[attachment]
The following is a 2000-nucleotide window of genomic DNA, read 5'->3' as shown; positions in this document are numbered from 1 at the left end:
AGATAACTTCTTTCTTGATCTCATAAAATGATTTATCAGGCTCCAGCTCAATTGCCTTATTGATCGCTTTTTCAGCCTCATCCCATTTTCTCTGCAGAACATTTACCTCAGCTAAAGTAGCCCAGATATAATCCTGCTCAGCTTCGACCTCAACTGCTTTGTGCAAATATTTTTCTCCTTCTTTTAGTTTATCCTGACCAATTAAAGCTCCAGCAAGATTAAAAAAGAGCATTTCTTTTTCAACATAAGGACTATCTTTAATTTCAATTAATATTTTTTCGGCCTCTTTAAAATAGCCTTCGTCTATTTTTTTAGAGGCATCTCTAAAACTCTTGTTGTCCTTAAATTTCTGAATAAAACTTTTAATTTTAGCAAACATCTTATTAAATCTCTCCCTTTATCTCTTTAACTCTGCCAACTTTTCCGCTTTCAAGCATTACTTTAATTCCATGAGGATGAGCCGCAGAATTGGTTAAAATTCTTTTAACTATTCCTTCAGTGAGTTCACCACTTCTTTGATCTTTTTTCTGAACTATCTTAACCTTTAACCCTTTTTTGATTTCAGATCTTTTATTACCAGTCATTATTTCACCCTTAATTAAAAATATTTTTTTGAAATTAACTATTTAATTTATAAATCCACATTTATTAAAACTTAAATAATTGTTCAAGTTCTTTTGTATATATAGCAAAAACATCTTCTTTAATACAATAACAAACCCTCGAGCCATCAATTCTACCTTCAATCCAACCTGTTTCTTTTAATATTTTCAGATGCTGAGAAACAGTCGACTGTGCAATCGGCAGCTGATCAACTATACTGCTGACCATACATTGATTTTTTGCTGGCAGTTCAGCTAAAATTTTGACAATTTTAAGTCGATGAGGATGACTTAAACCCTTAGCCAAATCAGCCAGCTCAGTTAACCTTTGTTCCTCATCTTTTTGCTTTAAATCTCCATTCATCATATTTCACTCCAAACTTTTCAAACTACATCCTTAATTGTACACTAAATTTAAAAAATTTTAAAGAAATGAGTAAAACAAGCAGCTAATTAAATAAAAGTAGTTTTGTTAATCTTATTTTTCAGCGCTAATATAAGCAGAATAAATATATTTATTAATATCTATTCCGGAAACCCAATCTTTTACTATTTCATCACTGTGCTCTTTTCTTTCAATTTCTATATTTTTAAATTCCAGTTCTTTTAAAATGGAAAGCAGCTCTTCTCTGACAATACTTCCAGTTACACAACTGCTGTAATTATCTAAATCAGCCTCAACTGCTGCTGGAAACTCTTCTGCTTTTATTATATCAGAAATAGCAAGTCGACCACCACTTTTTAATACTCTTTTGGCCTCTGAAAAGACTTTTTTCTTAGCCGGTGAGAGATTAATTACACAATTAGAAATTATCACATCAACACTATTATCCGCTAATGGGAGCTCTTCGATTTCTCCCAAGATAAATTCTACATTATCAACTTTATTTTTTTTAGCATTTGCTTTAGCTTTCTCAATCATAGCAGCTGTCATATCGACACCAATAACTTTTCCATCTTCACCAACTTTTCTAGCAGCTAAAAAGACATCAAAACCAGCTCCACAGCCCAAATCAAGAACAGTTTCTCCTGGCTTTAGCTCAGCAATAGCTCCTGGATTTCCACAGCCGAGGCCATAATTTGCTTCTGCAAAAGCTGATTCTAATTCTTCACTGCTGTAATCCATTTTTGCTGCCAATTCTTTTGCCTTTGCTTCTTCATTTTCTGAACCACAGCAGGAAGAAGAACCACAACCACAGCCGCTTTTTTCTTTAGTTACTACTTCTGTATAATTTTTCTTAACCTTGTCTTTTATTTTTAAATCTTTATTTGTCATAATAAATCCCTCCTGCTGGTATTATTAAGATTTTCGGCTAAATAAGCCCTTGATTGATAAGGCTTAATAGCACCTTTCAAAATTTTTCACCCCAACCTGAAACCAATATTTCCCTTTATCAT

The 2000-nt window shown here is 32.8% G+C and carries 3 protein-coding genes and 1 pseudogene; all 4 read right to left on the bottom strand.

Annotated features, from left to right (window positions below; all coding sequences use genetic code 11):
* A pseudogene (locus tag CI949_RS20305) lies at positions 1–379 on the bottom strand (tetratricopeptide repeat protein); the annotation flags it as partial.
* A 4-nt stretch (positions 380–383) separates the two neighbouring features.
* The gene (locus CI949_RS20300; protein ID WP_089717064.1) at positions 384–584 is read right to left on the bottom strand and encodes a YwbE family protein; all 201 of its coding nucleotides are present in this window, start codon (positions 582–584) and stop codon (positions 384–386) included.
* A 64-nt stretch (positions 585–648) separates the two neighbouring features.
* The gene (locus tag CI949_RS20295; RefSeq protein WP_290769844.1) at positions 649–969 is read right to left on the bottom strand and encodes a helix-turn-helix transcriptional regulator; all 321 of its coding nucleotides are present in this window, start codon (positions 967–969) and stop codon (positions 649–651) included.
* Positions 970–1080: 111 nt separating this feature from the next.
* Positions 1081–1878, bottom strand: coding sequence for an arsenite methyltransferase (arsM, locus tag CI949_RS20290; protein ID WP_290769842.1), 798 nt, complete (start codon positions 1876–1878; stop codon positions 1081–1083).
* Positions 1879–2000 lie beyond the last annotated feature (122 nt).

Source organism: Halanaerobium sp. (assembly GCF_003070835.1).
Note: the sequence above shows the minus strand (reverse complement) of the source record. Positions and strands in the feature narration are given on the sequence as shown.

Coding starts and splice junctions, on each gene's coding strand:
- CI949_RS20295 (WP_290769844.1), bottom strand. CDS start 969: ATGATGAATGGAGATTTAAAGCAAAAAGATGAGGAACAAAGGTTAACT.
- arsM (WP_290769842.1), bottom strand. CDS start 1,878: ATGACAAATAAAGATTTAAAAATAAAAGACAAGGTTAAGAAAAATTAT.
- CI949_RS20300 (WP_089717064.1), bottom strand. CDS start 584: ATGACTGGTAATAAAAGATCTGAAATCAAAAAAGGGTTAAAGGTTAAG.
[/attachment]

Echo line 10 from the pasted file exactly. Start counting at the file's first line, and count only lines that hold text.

* Positions 970–1080: 111 nt separating this feature from the next.